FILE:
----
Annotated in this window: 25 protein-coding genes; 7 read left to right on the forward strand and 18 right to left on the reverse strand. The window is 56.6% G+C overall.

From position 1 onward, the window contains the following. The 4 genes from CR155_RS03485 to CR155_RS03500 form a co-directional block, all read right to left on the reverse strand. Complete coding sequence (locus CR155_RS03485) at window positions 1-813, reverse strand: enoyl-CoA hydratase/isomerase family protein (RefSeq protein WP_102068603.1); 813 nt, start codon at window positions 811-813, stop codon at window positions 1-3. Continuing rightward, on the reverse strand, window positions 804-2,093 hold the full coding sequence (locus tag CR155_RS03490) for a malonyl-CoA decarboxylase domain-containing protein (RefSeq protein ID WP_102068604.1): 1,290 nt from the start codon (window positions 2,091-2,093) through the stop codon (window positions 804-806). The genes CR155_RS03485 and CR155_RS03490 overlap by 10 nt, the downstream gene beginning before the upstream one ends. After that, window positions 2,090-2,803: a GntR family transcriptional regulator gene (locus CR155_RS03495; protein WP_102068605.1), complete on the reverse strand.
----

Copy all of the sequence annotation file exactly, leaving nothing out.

Annotated in this window: 25 protein-coding genes; 7 read left to right on the forward strand and 18 right to left on the reverse strand. The window is 56.6% G+C overall.

From position 1 onward, the window contains the following. The 4 genes from CR155_RS03485 to CR155_RS03500 form a co-directional block, all read right to left on the reverse strand. Complete coding sequence (locus CR155_RS03485) at window positions 1-813, reverse strand: enoyl-CoA hydratase/isomerase family protein (RefSeq protein WP_102068603.1); 813 nt, start codon at window positions 811-813, stop codon at window positions 1-3. Continuing rightward, on the reverse strand, window positions 804-2,093 hold the full coding sequence (locus tag CR155_RS03490) for a malonyl-CoA decarboxylase domain-containing protein (RefSeq protein ID WP_102068604.1): 1,290 nt from the start codon (window positions 2,091-2,093) through the stop codon (window positions 804-806). The genes CR155_RS03485 and CR155_RS03490 overlap by 10 nt, the downstream gene beginning before the upstream one ends. After that, window positions 2,090-2,803: a GntR family transcriptional regulator gene (locus CR155_RS03495; protein WP_102068605.1), complete on the reverse strand.